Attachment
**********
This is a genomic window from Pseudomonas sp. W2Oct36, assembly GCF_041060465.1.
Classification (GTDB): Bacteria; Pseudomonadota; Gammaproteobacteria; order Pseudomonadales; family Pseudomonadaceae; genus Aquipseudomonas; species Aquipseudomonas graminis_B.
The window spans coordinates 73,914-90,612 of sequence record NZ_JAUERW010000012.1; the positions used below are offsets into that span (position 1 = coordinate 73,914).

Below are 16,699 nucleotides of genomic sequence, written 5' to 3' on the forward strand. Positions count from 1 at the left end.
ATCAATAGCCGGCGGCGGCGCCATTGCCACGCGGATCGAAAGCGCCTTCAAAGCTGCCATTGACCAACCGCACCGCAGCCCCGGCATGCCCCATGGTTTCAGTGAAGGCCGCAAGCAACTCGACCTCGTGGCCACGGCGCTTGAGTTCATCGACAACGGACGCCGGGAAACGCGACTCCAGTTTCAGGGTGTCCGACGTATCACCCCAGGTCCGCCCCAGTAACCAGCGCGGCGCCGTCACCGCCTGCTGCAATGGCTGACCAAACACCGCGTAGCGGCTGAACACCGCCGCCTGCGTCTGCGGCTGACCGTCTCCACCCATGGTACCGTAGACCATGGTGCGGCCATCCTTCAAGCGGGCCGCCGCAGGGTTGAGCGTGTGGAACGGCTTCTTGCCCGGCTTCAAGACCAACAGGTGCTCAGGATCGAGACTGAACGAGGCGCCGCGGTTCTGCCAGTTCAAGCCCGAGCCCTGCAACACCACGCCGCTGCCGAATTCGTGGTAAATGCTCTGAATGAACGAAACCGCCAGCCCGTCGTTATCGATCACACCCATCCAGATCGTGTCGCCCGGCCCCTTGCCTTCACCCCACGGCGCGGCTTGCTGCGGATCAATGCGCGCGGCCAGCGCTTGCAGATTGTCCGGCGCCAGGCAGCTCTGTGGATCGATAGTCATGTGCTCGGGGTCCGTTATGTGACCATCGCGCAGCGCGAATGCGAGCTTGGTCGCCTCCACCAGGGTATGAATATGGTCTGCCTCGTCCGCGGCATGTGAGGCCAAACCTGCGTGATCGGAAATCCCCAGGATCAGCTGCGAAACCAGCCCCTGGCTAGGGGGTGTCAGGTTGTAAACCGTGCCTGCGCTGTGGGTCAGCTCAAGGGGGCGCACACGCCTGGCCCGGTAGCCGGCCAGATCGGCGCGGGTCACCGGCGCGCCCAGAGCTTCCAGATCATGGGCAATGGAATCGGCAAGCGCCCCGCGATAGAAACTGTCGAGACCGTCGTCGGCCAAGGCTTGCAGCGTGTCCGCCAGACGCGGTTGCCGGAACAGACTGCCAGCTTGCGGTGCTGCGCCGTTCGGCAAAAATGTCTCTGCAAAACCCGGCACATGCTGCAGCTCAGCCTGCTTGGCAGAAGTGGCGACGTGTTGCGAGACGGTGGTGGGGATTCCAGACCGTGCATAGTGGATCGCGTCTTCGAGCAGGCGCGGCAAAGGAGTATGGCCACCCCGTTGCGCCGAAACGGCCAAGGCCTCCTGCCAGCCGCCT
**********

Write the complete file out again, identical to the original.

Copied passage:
This is a genomic window from Pseudomonas sp. W2Oct36, assembly GCF_041060465.1.
Classification (GTDB): Bacteria; Pseudomonadota; Gammaproteobacteria; order Pseudomonadales; family Pseudomonadaceae; genus Aquipseudomonas; species Aquipseudomonas graminis_B.
The window spans coordinates 73,914-90,612 of sequence record NZ_JAUERW010000012.1; the positions used below are offsets into that span (position 1 = coordinate 73,914).

Below are 16,699 nucleotides of genomic sequence, written 5' to 3' on the forward strand. Positions count from 1 at the left end.
ATCAATAGCCGGCGGCGGCGCCATTGCCACGCGGATCGAAAGCGCCTTCAAAGCTGCCATTGACCAACCGCACCGCAGCCCCGGCATGCCCCATGGTTTCAGTGAAGGCCGCAAGCAACTCGACCTCGTGGCCACGGCGCTTGAGTTCATCGACAACGGACGCCGGGAAACGCGACTCCAGTTTCAGGGTGTCCGACGTATCACCCCAGGTCCGCCCCAGTAACCAGCGCGGCGCCGTCACCGCCTGCTGCAATGGCTGACCAAACACCGCGTAGCGGCTGAACACCGCCGCCTGCGTCTGCGGCTGACCGTCTCCACCCATGGTACCGTAGACCATGGTGCGGCCATCCTTCAAGCGGGCCGCCGCAGGGTTGAGCGTGTGGAACGGCTTCTTGCCCGGCTTCAAGACCAACAGGTGCTCAGGATCGAGACTGAACGAGGCGCCGCGGTTCTGCCAGTTCAAGCCCGAGCCCTGCAACACCACGCCGCTGCCGAATTCGTGGTAAATGCTCTGAATGAACGAAACCGCCAGCCCGTCGTTATCGATCACACCCATCCAGATCGTGTCGCCCGGCCCCTTGCCTTCACCCCACGGCGCGGCTTGCTGCGGATCAATGCGCGCGGCCAGCGCTTGCAGATTGTCCGGCGCCAGGCAGCTCTGTGGATCGATAGTCATGTGCTCGGGGTCCGTTATGTGACCATCGCGCAGCGCGAATGCGAGCTTGGTCGCCTCCACCAGGGTATGAATATGGTCTGCCTCGTCCGCGGCATGTGAGGCCAAACCTGCGTGATCGGAAATCCCCAGGATCAGCTGCGAAACCAGCCCCTGGCTAGGGGGTGTCAGGTTGTAAACCGTGCCTGCGCTGTGGGTCAGCTCAAGGGGGCGCACACGCCTGGCCCGGTAGCCGGCCAGATCGGCGCGGGTCACCGGCGCGCCCAGAGCTTCCAGATCATGGGCAATGGAATCGGCAAGCGCCCCGCGATAGAAACTGTCGAGACCGTCGTCGGCCAAGGCTTGCAGCGTGTCCGCCAGACGCGGTTGCCGGAACAGACTGCCAGCTTGCGGTGCTGCGCCGTTCGGCAAAAATGTCTCTGCAAAACCCGGCACATGCTGCAGCTCAGCCTGCTTGGCAGAAGTGGCGACGTGTTGCGAGACGGTGGTGGGGATTCCAGACCGTGCATAGTGGATCGCGTCTTCGAGCAGGCGCGGCAAAGGAGTATGGCCACCCCGTTGCGCCGAAACGGCCAAGGCCTCCTGCCAGCCGCCT